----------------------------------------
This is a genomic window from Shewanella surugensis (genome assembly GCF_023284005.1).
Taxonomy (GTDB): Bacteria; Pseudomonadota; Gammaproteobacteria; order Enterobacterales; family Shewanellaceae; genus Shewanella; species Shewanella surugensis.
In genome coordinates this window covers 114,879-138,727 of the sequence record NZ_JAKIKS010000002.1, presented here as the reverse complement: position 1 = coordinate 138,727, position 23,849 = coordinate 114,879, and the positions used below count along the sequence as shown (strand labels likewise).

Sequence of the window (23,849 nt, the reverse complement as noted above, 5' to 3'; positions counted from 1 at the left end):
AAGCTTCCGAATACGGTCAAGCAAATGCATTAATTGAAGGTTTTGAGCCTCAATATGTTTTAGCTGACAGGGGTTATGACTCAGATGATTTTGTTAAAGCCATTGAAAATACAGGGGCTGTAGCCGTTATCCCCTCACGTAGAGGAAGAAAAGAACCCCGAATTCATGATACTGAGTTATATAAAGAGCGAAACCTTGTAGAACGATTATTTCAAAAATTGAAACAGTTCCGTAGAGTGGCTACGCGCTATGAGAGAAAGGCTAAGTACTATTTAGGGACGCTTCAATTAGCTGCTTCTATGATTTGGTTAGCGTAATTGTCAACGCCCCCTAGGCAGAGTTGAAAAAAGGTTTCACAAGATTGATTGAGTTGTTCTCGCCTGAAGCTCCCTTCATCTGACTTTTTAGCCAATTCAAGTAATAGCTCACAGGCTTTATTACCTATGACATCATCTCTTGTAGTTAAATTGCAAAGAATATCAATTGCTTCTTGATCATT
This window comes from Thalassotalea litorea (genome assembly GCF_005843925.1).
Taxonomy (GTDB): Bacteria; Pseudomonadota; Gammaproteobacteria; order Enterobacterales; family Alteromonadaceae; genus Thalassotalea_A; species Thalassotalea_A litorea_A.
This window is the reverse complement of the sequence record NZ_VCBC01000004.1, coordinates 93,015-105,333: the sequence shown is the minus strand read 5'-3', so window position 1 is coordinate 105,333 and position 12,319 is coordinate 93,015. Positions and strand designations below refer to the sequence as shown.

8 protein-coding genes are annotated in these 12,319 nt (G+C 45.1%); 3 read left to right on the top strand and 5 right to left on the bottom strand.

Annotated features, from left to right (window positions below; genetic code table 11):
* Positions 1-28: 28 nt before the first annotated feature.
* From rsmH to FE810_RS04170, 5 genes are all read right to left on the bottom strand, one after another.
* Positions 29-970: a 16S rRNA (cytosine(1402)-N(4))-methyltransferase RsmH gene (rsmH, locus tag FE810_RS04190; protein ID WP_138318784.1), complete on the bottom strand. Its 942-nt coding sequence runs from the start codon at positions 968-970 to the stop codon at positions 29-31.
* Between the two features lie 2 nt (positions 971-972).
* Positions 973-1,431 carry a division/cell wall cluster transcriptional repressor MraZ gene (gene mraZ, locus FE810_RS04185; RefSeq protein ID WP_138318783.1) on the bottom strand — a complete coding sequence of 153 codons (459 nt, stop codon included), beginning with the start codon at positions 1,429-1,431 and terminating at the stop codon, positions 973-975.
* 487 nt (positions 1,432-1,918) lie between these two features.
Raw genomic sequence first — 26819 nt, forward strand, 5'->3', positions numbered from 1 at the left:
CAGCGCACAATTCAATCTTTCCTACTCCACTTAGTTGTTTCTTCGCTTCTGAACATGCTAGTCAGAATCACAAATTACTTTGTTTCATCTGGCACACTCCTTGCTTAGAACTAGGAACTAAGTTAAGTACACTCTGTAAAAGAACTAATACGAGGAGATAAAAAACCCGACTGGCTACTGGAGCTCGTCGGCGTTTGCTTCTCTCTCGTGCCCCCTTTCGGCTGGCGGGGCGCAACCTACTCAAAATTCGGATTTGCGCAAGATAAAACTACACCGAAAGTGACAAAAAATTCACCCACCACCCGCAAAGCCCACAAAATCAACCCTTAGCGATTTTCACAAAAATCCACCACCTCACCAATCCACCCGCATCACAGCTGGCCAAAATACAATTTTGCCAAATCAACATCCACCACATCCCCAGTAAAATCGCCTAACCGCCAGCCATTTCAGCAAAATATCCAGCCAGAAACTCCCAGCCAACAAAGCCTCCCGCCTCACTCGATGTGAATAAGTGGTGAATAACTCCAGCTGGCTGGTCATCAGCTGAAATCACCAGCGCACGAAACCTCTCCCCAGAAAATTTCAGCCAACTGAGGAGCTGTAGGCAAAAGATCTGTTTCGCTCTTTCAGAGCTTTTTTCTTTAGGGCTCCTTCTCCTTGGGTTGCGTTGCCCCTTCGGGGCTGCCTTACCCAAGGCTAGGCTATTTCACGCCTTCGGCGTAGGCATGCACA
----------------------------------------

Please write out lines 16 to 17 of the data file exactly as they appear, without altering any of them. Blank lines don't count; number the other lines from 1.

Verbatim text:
* 487 nt (positions 1,432-1,918) lie between these two features.
Raw genomic sequence first — 26819 nt, forward strand, 5'->3', positions numbered from 1 at the left: